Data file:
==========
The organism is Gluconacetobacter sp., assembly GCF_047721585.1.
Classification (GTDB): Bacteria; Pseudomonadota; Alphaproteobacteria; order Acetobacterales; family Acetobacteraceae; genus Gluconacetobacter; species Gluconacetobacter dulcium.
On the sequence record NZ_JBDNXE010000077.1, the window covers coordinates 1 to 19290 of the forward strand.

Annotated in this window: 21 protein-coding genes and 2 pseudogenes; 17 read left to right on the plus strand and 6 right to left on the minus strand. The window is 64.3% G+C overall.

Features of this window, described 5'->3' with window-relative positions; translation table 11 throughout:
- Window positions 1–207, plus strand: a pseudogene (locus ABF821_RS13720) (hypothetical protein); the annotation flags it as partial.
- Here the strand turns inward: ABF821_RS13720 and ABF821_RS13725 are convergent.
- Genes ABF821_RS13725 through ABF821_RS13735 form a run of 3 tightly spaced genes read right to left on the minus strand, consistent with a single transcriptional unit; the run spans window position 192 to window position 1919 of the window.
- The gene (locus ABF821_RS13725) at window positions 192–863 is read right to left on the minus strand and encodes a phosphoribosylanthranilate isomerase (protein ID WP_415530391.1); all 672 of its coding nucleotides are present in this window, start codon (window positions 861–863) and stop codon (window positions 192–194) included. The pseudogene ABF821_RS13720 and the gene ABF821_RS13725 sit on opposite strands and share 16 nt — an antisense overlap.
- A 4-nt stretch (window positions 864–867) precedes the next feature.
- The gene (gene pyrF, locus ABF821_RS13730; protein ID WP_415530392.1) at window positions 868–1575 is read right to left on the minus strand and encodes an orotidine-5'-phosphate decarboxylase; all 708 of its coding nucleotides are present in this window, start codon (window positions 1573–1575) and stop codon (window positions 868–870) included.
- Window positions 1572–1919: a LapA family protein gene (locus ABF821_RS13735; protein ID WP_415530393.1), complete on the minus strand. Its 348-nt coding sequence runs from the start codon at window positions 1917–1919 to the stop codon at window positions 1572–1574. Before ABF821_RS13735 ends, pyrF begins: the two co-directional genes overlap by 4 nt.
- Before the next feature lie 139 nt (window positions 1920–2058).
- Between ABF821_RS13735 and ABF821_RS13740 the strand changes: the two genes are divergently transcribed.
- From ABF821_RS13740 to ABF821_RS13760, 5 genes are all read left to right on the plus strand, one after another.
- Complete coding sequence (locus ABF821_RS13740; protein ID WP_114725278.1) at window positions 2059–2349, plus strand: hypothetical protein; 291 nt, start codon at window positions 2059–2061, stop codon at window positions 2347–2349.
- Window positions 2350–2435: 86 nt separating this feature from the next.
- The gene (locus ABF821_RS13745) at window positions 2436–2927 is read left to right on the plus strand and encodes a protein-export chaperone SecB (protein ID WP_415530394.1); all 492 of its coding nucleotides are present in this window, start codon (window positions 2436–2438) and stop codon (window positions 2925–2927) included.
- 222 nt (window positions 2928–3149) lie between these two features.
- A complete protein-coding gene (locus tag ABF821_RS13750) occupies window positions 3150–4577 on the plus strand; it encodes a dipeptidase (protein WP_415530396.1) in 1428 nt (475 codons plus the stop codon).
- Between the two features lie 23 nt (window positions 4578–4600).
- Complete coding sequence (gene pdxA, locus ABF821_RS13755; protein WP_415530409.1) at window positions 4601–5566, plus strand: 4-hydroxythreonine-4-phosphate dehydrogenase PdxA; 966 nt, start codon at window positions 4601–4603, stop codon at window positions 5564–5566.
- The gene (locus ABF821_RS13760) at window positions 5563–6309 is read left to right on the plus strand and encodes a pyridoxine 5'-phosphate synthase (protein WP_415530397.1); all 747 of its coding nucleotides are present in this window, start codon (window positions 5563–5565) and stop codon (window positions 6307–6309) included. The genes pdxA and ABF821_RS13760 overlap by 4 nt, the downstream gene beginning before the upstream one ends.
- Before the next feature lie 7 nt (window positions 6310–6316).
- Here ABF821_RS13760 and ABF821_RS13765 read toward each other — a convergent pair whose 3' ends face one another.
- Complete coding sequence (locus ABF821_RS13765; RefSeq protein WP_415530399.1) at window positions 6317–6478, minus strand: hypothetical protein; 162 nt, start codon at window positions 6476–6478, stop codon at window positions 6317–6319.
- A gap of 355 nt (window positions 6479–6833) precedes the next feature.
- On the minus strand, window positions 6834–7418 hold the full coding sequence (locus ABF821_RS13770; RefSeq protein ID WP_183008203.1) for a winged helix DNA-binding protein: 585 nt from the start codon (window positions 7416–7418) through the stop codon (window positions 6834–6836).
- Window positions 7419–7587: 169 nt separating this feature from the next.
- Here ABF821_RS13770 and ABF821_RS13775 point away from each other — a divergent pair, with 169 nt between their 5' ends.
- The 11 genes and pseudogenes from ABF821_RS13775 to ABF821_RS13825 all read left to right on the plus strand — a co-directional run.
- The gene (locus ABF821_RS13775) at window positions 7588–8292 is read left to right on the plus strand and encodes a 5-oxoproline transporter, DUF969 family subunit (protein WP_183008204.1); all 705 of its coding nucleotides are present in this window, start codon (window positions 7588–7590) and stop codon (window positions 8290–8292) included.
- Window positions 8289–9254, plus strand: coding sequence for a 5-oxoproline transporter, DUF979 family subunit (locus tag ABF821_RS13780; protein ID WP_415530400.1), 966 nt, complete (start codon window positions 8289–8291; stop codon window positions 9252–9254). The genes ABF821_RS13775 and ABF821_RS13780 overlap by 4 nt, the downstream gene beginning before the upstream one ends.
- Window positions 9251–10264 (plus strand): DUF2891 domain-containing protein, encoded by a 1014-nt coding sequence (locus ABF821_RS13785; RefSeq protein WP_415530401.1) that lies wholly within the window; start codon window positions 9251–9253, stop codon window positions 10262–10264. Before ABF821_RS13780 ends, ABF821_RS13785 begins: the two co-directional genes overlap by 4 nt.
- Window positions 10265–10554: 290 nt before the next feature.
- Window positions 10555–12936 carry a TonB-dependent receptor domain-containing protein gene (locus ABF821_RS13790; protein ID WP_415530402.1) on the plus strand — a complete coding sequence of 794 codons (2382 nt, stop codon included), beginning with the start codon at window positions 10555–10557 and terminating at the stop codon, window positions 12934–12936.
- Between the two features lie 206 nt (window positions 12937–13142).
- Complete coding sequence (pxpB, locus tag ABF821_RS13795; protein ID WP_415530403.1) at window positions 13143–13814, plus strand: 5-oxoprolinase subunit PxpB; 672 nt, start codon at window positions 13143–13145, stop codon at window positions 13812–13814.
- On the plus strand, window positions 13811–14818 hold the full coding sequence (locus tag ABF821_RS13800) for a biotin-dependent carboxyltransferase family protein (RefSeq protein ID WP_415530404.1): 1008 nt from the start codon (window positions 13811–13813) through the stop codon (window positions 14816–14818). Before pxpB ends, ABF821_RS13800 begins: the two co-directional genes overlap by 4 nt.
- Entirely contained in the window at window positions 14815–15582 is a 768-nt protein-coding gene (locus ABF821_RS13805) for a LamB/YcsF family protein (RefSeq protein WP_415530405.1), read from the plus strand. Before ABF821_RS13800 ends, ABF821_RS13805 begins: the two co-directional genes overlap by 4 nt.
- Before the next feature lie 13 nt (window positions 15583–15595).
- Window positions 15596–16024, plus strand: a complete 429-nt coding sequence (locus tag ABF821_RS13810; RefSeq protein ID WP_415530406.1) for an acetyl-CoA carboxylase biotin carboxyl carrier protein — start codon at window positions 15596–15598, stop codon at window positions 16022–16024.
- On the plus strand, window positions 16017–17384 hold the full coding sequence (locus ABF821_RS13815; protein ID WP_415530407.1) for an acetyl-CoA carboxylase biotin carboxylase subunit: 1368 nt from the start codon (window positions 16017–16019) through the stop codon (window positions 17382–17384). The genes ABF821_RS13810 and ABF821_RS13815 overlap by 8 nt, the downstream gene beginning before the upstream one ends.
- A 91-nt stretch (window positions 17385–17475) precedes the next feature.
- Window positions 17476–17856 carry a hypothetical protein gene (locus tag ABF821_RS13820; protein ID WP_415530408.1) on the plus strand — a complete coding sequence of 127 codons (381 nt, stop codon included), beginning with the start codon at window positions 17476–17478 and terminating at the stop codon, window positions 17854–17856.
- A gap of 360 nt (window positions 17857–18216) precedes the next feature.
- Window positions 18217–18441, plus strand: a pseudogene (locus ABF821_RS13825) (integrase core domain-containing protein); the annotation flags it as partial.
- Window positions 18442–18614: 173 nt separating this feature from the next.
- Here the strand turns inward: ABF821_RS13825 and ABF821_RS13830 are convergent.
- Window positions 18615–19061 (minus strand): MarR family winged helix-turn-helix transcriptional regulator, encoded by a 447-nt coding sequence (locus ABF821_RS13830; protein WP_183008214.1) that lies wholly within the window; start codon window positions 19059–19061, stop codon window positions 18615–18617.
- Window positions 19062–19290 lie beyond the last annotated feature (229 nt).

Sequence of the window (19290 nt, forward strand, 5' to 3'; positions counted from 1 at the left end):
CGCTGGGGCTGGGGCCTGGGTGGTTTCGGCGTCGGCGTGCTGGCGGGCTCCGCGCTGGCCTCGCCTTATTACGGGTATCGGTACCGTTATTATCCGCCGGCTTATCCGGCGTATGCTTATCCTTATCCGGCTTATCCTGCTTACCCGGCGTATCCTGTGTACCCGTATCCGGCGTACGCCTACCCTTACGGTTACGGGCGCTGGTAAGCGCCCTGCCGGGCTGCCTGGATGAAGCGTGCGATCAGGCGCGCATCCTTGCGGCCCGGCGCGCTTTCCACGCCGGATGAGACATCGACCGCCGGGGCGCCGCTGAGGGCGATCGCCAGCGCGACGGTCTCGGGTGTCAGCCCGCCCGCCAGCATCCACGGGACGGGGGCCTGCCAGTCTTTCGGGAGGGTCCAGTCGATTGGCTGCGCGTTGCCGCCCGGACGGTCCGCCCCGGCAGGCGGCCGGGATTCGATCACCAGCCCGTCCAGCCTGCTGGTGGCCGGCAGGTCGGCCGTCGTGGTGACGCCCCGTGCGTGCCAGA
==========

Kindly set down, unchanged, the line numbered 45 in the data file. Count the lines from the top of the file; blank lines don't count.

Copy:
- Window positions 17476–17856 carry a hypothetical protein gene (locus tag ABF821_RS13820; protein ID WP_415530408.1) on the plus strand — a complete coding sequence of 127 codons (381 nt, stop codon included), beginning with the start codon at window positions 17476–17478 and terminating at the stop codon, window positions 17854–17856.